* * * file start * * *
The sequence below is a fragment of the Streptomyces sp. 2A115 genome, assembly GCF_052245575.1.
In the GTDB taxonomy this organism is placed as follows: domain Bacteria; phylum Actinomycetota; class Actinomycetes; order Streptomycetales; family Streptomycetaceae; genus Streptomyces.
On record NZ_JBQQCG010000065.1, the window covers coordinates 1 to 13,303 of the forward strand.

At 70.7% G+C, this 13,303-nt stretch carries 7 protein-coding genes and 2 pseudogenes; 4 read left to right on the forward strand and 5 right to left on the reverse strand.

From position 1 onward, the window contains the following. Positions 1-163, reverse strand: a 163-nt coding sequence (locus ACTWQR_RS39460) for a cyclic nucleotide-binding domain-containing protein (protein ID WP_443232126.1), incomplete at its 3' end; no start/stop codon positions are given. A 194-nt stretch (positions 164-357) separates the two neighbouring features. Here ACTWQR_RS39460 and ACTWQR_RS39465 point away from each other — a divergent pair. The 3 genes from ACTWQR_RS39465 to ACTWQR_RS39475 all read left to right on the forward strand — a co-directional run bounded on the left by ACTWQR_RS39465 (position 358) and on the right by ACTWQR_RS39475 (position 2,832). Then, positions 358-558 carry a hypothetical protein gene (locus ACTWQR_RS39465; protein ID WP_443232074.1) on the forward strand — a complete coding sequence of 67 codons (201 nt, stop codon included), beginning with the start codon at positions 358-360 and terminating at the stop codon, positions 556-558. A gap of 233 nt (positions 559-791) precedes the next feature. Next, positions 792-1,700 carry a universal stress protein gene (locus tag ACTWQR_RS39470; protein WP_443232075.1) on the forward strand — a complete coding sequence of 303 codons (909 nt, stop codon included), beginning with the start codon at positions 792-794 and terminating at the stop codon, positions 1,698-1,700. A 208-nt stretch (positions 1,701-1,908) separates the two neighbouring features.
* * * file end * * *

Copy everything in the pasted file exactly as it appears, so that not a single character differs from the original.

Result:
The sequence below is a fragment of the Streptomyces sp. 2A115 genome, assembly GCF_052245575.1.
In the GTDB taxonomy this organism is placed as follows: domain Bacteria; phylum Actinomycetota; class Actinomycetes; order Streptomycetales; family Streptomycetaceae; genus Streptomyces.
On record NZ_JBQQCG010000065.1, the window covers coordinates 1 to 13,303 of the forward strand.

At 70.7% G+C, this 13,303-nt stretch carries 7 protein-coding genes and 2 pseudogenes; 4 read left to right on the forward strand and 5 right to left on the reverse strand.

From position 1 onward, the window contains the following. Positions 1-163, reverse strand: a 163-nt coding sequence (locus ACTWQR_RS39460) for a cyclic nucleotide-binding domain-containing protein (protein ID WP_443232126.1), incomplete at its 3' end; no start/stop codon positions are given. A 194-nt stretch (positions 164-357) separates the two neighbouring features. Here ACTWQR_RS39460 and ACTWQR_RS39465 point away from each other — a divergent pair. The 3 genes from ACTWQR_RS39465 to ACTWQR_RS39475 all read left to right on the forward strand — a co-directional run bounded on the left by ACTWQR_RS39465 (position 358) and on the right by ACTWQR_RS39475 (position 2,832). Then, positions 358-558 carry a hypothetical protein gene (locus ACTWQR_RS39465; protein ID WP_443232074.1) on the forward strand — a complete coding sequence of 67 codons (201 nt, stop codon included), beginning with the start codon at positions 358-360 and terminating at the stop codon, positions 556-558. A gap of 233 nt (positions 559-791) precedes the next feature. Next, positions 792-1,700 carry a universal stress protein gene (locus tag ACTWQR_RS39470; protein WP_443232075.1) on the forward strand — a complete coding sequence of 303 codons (909 nt, stop codon included), beginning with the start codon at positions 792-794 and terminating at the stop codon, positions 1,698-1,700. A 208-nt stretch (positions 1,701-1,908) separates the two neighbouring features.